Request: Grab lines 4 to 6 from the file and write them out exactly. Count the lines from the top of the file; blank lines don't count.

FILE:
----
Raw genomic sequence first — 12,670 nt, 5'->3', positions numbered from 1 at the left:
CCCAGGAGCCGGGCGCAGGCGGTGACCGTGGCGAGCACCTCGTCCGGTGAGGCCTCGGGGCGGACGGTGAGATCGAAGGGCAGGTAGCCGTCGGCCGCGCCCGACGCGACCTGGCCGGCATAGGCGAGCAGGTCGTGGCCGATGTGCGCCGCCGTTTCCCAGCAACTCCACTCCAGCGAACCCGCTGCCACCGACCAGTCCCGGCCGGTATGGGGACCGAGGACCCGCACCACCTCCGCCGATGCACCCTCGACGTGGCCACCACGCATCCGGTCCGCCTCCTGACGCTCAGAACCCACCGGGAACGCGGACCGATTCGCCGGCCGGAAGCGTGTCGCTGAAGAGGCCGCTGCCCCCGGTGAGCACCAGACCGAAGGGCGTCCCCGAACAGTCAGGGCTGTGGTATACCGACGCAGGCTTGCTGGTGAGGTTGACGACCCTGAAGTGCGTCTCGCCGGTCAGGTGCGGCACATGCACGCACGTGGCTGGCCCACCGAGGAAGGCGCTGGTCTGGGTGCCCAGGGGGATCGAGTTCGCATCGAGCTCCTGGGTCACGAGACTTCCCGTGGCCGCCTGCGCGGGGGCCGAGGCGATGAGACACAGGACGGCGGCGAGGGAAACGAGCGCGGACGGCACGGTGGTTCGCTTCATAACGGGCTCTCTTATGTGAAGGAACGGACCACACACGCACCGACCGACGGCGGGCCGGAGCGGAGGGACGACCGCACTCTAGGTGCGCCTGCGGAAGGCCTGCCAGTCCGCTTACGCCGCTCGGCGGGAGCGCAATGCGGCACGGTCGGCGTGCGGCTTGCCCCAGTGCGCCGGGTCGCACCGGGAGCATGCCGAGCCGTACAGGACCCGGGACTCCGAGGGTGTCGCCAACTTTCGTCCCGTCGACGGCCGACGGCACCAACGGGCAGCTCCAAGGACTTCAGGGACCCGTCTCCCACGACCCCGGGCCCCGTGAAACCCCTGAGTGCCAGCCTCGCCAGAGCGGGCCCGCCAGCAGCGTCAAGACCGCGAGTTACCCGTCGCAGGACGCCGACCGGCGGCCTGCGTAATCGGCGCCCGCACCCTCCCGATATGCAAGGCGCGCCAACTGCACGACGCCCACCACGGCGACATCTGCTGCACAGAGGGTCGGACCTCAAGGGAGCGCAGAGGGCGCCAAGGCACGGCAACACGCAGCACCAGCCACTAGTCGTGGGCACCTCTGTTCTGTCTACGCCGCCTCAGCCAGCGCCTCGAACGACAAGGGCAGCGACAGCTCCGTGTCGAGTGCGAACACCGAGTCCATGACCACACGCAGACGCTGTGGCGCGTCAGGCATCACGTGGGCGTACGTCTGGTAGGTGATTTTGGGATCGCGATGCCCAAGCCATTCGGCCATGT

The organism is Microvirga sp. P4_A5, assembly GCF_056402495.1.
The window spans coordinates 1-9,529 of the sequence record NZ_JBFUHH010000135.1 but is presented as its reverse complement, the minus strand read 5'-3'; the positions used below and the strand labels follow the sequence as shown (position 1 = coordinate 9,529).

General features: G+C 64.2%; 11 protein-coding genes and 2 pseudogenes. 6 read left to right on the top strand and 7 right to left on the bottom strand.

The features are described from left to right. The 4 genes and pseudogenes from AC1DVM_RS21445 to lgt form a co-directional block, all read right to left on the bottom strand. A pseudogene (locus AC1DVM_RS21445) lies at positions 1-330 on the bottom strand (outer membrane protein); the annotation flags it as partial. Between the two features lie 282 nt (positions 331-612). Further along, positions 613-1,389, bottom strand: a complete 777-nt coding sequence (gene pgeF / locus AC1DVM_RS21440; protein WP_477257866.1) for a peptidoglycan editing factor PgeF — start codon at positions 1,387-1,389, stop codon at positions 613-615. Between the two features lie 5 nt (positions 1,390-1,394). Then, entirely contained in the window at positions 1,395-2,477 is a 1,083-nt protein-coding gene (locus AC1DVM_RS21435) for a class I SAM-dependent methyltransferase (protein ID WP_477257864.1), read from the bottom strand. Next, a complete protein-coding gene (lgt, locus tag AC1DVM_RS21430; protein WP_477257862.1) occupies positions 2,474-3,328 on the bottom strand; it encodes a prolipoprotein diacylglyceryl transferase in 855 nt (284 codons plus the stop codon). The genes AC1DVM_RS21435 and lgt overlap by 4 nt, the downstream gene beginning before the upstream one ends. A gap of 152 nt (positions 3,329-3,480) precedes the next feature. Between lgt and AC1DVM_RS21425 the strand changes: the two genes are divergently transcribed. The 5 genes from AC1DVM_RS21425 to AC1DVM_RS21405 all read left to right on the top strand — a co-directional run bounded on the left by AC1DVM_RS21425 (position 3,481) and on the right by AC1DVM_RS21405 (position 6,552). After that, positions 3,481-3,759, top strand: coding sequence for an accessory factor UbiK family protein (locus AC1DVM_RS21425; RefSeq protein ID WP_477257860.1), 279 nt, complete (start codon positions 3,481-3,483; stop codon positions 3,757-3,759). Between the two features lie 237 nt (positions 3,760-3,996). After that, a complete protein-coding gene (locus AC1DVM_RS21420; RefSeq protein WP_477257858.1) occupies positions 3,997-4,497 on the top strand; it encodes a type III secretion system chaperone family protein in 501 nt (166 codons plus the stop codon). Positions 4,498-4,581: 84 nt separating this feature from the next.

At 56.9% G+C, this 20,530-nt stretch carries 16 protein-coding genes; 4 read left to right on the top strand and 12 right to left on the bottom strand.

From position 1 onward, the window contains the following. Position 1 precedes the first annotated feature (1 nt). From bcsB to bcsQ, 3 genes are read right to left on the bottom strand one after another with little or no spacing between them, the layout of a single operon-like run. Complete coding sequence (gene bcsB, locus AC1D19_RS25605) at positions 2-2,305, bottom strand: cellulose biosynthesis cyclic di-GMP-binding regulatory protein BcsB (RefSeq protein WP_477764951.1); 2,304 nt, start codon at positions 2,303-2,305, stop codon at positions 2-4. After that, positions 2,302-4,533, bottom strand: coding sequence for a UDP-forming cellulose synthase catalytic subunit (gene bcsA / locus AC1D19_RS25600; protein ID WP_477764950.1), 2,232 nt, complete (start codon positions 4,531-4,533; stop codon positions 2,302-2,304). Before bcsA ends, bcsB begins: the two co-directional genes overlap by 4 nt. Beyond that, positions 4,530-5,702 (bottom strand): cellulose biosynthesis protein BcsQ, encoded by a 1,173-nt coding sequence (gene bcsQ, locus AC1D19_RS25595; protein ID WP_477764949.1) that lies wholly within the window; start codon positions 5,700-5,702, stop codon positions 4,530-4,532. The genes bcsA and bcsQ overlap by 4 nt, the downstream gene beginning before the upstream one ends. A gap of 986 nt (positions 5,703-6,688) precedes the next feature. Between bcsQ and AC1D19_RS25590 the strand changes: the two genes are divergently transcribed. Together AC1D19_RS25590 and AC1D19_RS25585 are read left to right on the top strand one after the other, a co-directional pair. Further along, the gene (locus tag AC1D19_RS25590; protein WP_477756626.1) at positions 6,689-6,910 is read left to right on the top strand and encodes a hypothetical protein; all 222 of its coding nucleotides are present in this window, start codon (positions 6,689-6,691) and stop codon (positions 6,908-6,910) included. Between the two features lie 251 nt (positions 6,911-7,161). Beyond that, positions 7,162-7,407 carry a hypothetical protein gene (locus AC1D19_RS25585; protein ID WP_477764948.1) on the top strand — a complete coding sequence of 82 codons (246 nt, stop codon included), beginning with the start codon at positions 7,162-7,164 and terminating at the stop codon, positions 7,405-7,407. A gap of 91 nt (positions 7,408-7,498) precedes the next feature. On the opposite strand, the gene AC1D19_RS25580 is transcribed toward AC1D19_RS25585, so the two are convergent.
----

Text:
The window spans coordinates 1-9,529 of the sequence record NZ_JBFUHH010000135.1 but is presented as its reverse complement, the minus strand read 5'-3'; the positions used below and the strand labels follow the sequence as shown (position 1 = coordinate 9,529).

General features: G+C 64.2%; 11 protein-coding genes and 2 pseudogenes. 6 read left to right on the top strand and 7 right to left on the bottom strand.

The features are described from left to right. The 4 genes and pseudogenes from AC1DVM_RS21445 to lgt form a co-directional block, all read right to left on the bottom strand. A pseudogene (locus AC1DVM_RS21445) lies at positions 1-330 on the bottom strand (outer membrane protein); the annotation flags it as partial. Between the two features lie 282 nt (positions 331-612). Further along, positions 613-1,389, bottom strand: a complete 777-nt coding sequence (gene pgeF / locus AC1DVM_RS21440; protein WP_477257866.1) for a peptidoglycan editing factor PgeF — start codon at positions 1,387-1,389, stop codon at positions 613-615. Between the two features lie 5 nt (positions 1,390-1,394). Then, entirely contained in the window at positions 1,395-2,477 is a 1,083-nt protein-coding gene (locus AC1DVM_RS21435) for a class I SAM-dependent methyltransferase (protein ID WP_477257864.1), read from the bottom strand. Next, a complete protein-coding gene (lgt, locus tag AC1DVM_RS21430; protein WP_477257862.1) occupies positions 2,474-3,328 on the bottom strand; it encodes a prolipoprotein diacylglyceryl transferase in 855 nt (284 codons plus the stop codon). The genes AC1DVM_RS21435 and lgt overlap by 4 nt, the downstream gene beginning before the upstream one ends. A gap of 152 nt (positions 3,329-3,480) precedes the next feature. Between lgt and AC1DVM_RS21425 the strand changes: the two genes are divergently transcribed. The 5 genes from AC1DVM_RS21425 to AC1DVM_RS21405 all read left to right on the top strand — a co-directional run bounded on the left by AC1DVM_RS21425 (position 3,481) and on the right by AC1DVM_RS21405 (position 6,552). After that, positions 3,481-3,759, top strand: coding sequence for an accessory factor UbiK family protein (locus AC1DVM_RS21425; RefSeq protein ID WP_477257860.1), 279 nt, complete (start codon positions 3,481-3,483; stop codon positions 3,757-3,759). Between the two features lie 237 nt (positions 3,760-3,996). After that, a complete protein-coding gene (locus AC1DVM_RS21420; RefSeq protein WP_477257858.1) occupies positions 3,997-4,497 on the top strand; it encodes a type III secretion system chaperone family protein in 501 nt (166 codons plus the stop codon). Positions 4,498-4,581: 84 nt separating this feature from the next.